So then, what is the renewed challenge? Simply put, the renewed challenge for professing Christians is: pursue the things of God! The desire to engage in this pursuit was given by God at conversion. All who are in Christ have this desire.

By God’s will we are called to engage with Him in this pursuit. “By the mercies of God… be transformed by the renewal of your mind.” Romans 12:1, 2

Meet this challenge God’s way through a local church centered in the word of God. The church is God’s instrument by which His people “grow up in every way into him who is the head, into Christ.” Ephesians 4:15

Happy New Year in the Lord!

Pastor’s Viewpoints, “Wolves in Sheep’s Clothing”

“Wolves in Sheep’s Clothing”
The Rev. Lou Tiscione, Pastor, Weatherford Presbyterian Church (PCA)

In our culture, we are often asked to trust in the unknown. Our fellow citizens have been manipulated into thinking that character doesn’t matter. We are told it’s not appropriate to look into someone’s past to determine how he or she might act in the future. Opposed to this is the Christian Faith. It is a step into the light not a leap into the darkness. Christians don’t possess a blind faith. We trust in what we have “learned, firmly believed and been convinced of” 2Timothy 3:14.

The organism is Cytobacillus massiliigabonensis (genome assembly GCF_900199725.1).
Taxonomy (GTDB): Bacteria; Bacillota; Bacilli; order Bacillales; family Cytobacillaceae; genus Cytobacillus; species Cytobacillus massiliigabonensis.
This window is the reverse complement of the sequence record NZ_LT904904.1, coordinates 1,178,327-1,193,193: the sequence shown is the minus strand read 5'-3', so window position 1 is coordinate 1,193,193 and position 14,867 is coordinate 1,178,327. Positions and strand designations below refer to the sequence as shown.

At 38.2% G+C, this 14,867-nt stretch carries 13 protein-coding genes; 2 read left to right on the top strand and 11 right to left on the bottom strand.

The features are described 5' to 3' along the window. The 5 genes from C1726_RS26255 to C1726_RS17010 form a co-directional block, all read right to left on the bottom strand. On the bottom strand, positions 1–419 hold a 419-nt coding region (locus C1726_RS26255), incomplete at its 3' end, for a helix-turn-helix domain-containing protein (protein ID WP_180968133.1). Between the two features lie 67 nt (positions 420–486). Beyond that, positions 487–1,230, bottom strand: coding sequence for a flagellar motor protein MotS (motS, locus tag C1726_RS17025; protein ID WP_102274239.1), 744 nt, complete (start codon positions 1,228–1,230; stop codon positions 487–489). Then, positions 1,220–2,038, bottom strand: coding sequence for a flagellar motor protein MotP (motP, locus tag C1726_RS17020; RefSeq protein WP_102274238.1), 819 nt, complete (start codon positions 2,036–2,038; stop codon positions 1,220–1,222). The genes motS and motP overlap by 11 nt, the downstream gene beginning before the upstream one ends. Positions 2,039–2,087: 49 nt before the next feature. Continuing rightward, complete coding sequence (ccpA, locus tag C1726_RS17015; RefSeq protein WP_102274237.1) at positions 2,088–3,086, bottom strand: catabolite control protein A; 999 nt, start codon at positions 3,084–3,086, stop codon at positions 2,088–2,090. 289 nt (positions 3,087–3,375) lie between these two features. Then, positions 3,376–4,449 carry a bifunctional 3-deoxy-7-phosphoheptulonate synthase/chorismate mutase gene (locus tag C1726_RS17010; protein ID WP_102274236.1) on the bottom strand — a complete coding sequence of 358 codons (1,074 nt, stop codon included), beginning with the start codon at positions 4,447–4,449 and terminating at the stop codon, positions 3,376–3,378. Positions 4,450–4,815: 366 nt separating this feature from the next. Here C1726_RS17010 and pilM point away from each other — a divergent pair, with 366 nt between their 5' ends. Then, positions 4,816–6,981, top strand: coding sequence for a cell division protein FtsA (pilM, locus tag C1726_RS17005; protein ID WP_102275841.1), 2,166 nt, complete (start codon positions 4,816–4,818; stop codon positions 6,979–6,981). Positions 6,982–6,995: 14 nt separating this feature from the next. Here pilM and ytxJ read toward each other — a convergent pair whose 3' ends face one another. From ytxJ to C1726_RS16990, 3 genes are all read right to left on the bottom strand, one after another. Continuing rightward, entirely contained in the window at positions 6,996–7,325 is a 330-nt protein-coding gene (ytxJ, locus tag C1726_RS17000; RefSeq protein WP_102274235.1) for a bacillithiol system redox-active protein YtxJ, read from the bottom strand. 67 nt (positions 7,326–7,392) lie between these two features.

In light of the above, the Bible states the means by which we can know someone’s character. We can gain information from a person’s past to help predict his actions in the future. Of course, there are no guarantees. We are not omniscient as God is. Yet, we can make reasonable decisions concerning a person’s character.

My title is from the greatest sermon ever preached. We all know it by its full name, “Jesus’ Sermon on the Mount”. I would encourage everyone to read it regularly. You will find it in your Bible in Matthew’s Gospel, Chapters 5 through 7. The entire sermon was a teaching that Jesus gave to His disciples. Matthew sets the context on a mountainside. Jesus saw the crowds that were following Him and He went up on the mountain and then He sat down. Matthew 5:2, “And he opened his mouth and taught them (his disciples) …”

This sermon was given by Jesus not as another Law but to describe His ethic or practice. In other words, Jesus laid out the standard of life in His Kingdom. He lived out what He preached. The purpose of His Sermon is to drive those who have been born again, citizens of the Kingdom, to their knees. We, citizens of His Kingdom, profess Christ by the sovereign grace of God who has raised us from death to life. We read the sermon and realize that it presents an impossible life-style. We are compelled to rely upon the power of the Holy Spirit in order to live the Christian Life. Jesus was the only one who actually lived in accordance with His sermon.

The verse re: “wolves in sheep’s clothing” is near the close of Jesus’ sermon. He declares that there will be false prophets. He said that these false prophets will look and dress like sheep but will actually be wolves. These wolves will seek to devour the sheep. The sheep represent the people of God. The wolves naturally, are those who are opposed to God seeking to destroy God’s people. They arise from within the visible church.